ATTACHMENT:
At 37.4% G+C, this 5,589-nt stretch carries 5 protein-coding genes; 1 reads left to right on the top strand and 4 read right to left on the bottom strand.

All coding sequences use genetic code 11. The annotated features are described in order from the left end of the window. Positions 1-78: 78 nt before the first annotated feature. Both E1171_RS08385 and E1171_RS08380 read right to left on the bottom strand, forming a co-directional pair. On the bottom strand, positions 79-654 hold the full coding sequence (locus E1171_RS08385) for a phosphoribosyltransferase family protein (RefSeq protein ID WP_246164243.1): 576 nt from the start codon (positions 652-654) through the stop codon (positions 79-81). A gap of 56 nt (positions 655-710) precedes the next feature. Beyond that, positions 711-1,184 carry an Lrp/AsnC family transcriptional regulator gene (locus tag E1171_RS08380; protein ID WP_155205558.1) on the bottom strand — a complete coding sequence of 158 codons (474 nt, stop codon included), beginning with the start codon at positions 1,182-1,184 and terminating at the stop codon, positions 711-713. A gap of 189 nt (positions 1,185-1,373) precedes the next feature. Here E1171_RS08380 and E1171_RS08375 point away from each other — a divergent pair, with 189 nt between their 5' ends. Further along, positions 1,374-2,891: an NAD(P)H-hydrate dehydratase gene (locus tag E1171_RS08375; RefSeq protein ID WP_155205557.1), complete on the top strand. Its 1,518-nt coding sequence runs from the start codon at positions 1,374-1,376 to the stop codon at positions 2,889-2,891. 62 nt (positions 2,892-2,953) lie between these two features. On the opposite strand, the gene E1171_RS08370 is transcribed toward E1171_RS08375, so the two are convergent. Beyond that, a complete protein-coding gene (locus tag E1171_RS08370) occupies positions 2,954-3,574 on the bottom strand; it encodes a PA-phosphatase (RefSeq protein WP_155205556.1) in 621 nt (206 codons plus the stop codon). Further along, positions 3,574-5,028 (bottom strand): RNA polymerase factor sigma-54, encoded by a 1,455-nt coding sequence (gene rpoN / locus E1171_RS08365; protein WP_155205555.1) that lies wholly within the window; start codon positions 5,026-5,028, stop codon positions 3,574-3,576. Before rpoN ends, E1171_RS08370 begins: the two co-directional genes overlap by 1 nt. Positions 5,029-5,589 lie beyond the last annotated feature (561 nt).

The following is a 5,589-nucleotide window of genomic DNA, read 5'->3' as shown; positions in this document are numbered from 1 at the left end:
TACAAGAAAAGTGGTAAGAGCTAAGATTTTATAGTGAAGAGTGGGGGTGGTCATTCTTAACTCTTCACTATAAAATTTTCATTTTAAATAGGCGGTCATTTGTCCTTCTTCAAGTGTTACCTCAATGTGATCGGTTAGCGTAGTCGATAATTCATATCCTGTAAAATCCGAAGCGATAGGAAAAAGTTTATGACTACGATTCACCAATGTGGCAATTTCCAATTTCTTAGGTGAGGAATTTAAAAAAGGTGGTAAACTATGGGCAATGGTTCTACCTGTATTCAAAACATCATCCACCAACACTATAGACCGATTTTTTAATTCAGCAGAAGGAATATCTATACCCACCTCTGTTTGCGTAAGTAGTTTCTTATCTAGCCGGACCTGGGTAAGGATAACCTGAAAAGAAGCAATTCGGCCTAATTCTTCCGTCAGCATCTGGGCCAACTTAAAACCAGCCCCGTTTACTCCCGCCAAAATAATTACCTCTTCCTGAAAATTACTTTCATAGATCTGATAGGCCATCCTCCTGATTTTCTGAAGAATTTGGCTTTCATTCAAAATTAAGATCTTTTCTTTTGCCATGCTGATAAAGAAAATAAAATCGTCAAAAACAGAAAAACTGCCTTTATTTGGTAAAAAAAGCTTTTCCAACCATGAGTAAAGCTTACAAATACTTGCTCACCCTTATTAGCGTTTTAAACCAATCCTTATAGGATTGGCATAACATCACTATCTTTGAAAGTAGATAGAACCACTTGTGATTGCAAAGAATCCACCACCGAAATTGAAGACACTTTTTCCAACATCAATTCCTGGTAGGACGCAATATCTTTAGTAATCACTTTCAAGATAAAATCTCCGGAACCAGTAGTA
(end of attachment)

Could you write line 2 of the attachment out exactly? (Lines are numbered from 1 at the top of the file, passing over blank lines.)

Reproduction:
All coding sequences use genetic code 11. The annotated features are described in order from the left end of the window. Positions 1-78: 78 nt before the first annotated feature. Both E1171_RS08385 and E1171_RS08380 read right to left on the bottom strand, forming a co-directional pair. On the bottom strand, positions 79-654 hold the full coding sequence (locus E1171_RS08385) for a phosphoribosyltransferase family protein (RefSeq protein ID WP_246164243.1): 576 nt from the start codon (positions 652-654) through the stop codon (positions 79-81). A gap of 56 nt (positions 655-710) precedes the next feature. Beyond that, positions 711-1,184 carry an Lrp/AsnC family transcriptional regulator gene (locus tag E1171_RS08380; protein ID WP_155205558.1) on the bottom strand — a complete coding sequence of 158 codons (474 nt, stop codon included), beginning with the start codon at positions 1,182-1,184 and terminating at the stop codon, positions 711-713. A gap of 189 nt (positions 1,185-1,373) precedes the next feature. Here E1171_RS08380 and E1171_RS08375 point away from each other — a divergent pair, with 189 nt between their 5' ends. Further along, positions 1,374-2,891: an NAD(P)H-hydrate dehydratase gene (locus tag E1171_RS08375; RefSeq protein ID WP_155205557.1), complete on the top strand. Its 1,518-nt coding sequence runs from the start codon at positions 1,374-1,376 to the stop codon at positions 2,889-2,891. 62 nt (positions 2,892-2,953) lie between these two features. On the opposite strand, the gene E1171_RS08370 is transcribed toward E1171_RS08375, so the two are convergent. Beyond that, a complete protein-coding gene (locus tag E1171_RS08370) occupies positions 2,954-3,574 on the bottom strand; it encodes a PA-phosphatase (RefSeq protein WP_155205556.1) in 621 nt (206 codons plus the stop codon). Further along, positions 3,574-5,028 (bottom strand): RNA polymerase factor sigma-54, encoded by a 1,455-nt coding sequence (gene rpoN / locus E1171_RS08365; protein WP_155205555.1) that lies wholly within the window; start codon positions 5,026-5,028, stop codon positions 3,574-3,576. Before rpoN ends, E1171_RS08370 begins: the two co-directional genes overlap by 1 nt. Positions 5,029-5,589 lie beyond the last annotated feature (561 nt).